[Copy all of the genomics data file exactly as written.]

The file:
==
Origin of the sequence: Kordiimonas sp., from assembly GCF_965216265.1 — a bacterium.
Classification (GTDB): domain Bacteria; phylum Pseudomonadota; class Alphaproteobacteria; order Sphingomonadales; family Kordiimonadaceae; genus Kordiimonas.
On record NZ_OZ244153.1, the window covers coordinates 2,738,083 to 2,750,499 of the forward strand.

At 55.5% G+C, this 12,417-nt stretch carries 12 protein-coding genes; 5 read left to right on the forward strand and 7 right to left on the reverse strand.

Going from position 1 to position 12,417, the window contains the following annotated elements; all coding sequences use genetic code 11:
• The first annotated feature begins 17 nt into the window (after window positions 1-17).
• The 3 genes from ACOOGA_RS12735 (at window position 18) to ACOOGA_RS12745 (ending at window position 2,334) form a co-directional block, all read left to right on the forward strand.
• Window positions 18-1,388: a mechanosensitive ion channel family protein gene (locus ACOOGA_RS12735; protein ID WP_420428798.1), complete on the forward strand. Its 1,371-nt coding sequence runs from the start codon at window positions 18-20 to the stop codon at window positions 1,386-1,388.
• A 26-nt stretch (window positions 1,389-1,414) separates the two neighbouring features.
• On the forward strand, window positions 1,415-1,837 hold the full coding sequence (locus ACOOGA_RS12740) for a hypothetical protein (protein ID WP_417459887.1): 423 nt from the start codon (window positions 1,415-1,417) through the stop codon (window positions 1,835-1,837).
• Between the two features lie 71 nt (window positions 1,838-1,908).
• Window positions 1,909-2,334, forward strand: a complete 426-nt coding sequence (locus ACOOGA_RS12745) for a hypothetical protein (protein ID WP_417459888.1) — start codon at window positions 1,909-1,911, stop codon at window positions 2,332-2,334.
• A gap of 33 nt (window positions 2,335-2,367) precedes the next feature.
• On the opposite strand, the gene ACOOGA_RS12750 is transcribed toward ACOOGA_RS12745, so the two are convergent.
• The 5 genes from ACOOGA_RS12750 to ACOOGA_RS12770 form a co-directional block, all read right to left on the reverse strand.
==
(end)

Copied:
Origin of the sequence: Kordiimonas sp., from assembly GCF_965216265.1 — a bacterium.
Classification (GTDB): domain Bacteria; phylum Pseudomonadota; class Alphaproteobacteria; order Sphingomonadales; family Kordiimonadaceae; genus Kordiimonas.
On record NZ_OZ244153.1, the window covers coordinates 2,738,083 to 2,750,499 of the forward strand.

At 55.5% G+C, this 12,417-nt stretch carries 12 protein-coding genes; 5 read left to right on the forward strand and 7 right to left on the reverse strand.

Going from position 1 to position 12,417, the window contains the following annotated elements; all coding sequences use genetic code 11:
• The first annotated feature begins 17 nt into the window (after window positions 1-17).
• The 3 genes from ACOOGA_RS12735 (at window position 18) to ACOOGA_RS12745 (ending at window position 2,334) form a co-directional block, all read left to right on the forward strand.
• Window positions 18-1,388: a mechanosensitive ion channel family protein gene (locus ACOOGA_RS12735; protein ID WP_420428798.1), complete on the forward strand. Its 1,371-nt coding sequence runs from the start codon at window positions 18-20 to the stop codon at window positions 1,386-1,388.
• A 26-nt stretch (window positions 1,389-1,414) separates the two neighbouring features.
• On the forward strand, window positions 1,415-1,837 hold the full coding sequence (locus ACOOGA_RS12740) for a hypothetical protein (protein ID WP_417459887.1): 423 nt from the start codon (window positions 1,415-1,417) through the stop codon (window positions 1,835-1,837).
• Between the two features lie 71 nt (window positions 1,838-1,908).
• Window positions 1,909-2,334, forward strand: a complete 426-nt coding sequence (locus ACOOGA_RS12745) for a hypothetical protein (protein ID WP_417459888.1) — start codon at window positions 1,909-1,911, stop codon at window positions 2,332-2,334.
• A gap of 33 nt (window positions 2,335-2,367) precedes the next feature.
• On the opposite strand, the gene ACOOGA_RS12750 is transcribed toward ACOOGA_RS12745, so the two are convergent.
• The 5 genes from ACOOGA_RS12750 to ACOOGA_RS12770 form a co-directional block, all read right to left on the reverse strand.